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Tasty Inspiration found in Atlanta

Written by in #ClassicNeenah

When Design Army was in search of artists for the Future Classic promotion, Russell Shaw’s hand-drawn illustrative style and sense of humor jumped out. Having seen a map of Portland he’d previously done, the team was delighted to see his gastronomically inspired map of “Atlanta on 30,000 Calories.”

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What inspired you to use a food guide to represent Atlanta?
Food is a rallying point for a region — certain flavors and ways of cooking develop and become specific to certain areas. Over time, they become markers of people from a similar area. I think this is very true of the South; we’ve developed a rich culture around Southern foods — from shrimp and grits, collards and down-home barbecue to New American-style high-end burgers and bourbon-based craft cocktails. Plus, I believe there’s just something special that happens when you sit down around a table to a meal with others. Atlanta has developed its own unique twist on Southern cooking, and I’m always glad when I get to sit around a table with friends in this city.

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Describe the process of creating this piece. How did you approach the concept phase?
My first step was trying to identify what things were unique to Atlanta that would be worth highlighting and telling others about. The food aspect was an obvious frontrunner, as well as the notion that Atlanta is a city defined more by its neighborhoods than by the whole, so the seven days of eating across seven neighborhoods seemed like a good candidate. The style was developed by running with a bit of my own personal illustration style, but mixing in some good quirky and imperfect character to really play up a Southern-gothic folk-art quality.

Did you learn anything new along the way, about working with paper or about your chosen technique?
I really enjoyed being free and loose with the illustration style. The colors and line art were so messy, and I liked the energy created by being open with the illustration style like that. Normally, my illustrations are similar but a lot tighter and more technical; this was a great departure to try out.

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What was the last great meal you had in Atlanta, and where did you have it?
It was actually a place on the Westside map. It’s called The Optimist and it’s a stellar seafood joint. We split things up tapas-style for the table, but there were clam rolls with pickled peppers, mussels in a curry coconut sauce, a pecan-crusted flounder, and broccoli drizzled with parmesan and bread crumbs and tossed in a lemon sauce. It was amazing.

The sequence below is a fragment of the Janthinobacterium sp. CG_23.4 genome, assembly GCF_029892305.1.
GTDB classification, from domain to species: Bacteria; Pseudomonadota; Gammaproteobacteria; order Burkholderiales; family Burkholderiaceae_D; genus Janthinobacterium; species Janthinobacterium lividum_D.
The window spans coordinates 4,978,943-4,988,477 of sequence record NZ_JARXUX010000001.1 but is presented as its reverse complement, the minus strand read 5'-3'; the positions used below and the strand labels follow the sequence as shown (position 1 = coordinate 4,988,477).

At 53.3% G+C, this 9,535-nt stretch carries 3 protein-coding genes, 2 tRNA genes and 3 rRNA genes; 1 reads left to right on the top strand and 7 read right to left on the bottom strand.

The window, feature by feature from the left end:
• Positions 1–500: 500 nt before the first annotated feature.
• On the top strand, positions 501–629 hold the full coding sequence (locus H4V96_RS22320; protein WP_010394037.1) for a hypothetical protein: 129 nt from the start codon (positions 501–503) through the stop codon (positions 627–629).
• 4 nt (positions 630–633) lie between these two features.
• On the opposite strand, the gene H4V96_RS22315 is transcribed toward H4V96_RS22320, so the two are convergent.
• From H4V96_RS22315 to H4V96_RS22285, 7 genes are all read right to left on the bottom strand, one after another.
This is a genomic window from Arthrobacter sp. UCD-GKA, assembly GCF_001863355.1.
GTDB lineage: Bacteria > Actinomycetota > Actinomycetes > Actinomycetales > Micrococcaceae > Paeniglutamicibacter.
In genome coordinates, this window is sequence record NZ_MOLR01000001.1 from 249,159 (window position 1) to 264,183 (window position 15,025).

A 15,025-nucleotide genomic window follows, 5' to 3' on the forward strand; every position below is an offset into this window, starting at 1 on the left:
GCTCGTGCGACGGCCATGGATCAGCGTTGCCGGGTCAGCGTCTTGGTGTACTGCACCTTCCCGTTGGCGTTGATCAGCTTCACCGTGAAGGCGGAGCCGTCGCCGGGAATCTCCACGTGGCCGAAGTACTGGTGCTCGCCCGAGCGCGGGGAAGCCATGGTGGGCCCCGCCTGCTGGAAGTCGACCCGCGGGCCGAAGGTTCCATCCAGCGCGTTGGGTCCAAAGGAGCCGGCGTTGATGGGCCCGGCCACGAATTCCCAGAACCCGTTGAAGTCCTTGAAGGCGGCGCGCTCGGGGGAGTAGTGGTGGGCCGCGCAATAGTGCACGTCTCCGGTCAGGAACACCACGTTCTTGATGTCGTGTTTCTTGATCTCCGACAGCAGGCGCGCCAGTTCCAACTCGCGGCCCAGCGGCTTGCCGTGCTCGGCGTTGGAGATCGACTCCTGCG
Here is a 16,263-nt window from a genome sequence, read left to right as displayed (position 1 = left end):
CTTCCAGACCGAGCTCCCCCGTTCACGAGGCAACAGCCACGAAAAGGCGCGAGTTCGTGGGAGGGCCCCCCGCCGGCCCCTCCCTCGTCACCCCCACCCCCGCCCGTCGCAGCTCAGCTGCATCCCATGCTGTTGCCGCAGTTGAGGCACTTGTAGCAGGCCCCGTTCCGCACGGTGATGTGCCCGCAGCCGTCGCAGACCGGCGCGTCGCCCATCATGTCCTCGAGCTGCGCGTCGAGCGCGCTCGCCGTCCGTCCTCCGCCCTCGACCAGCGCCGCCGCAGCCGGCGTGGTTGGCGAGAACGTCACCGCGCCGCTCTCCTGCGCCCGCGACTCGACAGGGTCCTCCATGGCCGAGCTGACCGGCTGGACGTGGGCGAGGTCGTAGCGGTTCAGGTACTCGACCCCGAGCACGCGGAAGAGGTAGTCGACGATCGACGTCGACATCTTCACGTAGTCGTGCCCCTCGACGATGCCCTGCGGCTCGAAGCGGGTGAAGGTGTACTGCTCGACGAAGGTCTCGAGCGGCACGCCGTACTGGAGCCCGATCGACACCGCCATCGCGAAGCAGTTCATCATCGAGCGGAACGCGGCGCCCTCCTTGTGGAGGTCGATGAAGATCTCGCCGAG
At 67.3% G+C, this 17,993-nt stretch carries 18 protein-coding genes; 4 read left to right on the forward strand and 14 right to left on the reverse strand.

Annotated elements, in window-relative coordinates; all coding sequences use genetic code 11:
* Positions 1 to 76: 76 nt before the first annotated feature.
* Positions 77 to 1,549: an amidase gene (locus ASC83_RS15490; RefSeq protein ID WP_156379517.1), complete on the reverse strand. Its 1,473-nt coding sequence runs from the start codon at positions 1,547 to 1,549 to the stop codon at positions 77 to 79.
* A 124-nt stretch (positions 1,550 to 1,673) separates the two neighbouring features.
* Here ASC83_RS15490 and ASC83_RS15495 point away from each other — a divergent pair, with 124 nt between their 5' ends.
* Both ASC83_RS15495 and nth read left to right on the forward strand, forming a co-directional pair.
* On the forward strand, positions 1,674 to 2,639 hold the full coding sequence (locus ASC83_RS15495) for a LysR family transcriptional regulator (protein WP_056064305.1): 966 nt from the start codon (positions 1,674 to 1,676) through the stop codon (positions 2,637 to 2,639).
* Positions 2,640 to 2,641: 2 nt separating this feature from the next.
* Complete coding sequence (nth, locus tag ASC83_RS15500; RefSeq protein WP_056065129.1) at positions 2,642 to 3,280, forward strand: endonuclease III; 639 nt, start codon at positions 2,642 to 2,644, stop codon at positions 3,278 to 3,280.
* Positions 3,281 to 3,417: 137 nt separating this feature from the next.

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Piedmont Park

Give us your perfect “24 hours in Atlanta” itinerary.
I would start out at Octane for a brunch biscuit and good coffee conversation. Then I would probably head over to Piedmont Park for a morning walk — the view of midtown on the south side of the park is one of my favorites. For the afternoon, I would probably go to the High Museum, as well as some of our other smaller galleries, like Mammal or Goat Farm galleries, or do a driving tour of Living Walls murals. In the evening, I would go to Antico on the Westside for good pizza and wind down either at Churchill Grounds for great jazz or at Northside Tavern for quality blues.

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Aside from the food scene, what are your favorite elements of your city?
In the summer, each park in the city hosts a festival just about every weekend. So there are endless opportunities to see hundreds of art vendors and listen to music every weekend for the whole summer. On that note – Atlanta music: We attract so much good stuff, and I probably spend all of my free time (and money) going from venue to venue hearing so many good bands and artists.

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The Goat Farm Gallery

Describe the creative scene there. What do you love about it? What would you change, if you could?
I’ve heard a number of people say that Atlanta is a city that’s up for the making. I think the artists here can shape what they want the arts culture to look like. And it’s a young arts culture still, so a lot of it feels like the Wild West — there’s less of an establishment, so there’s so much potential in what it all can become. If there was one thing I’d change, it’s that it tends to be a springboard city for people; they come here, they make it, get bigger and better, and immediately leave. Hey, I understand — sometimes, amazing opportunities come up. But I do hope that as more and more people hone their skills when they’re young, some will start to stay in the city and turn their young energy into more mature wisdom.

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www.russellshawdesign.com
Twitter: @RussRS

Instagram: @RussRS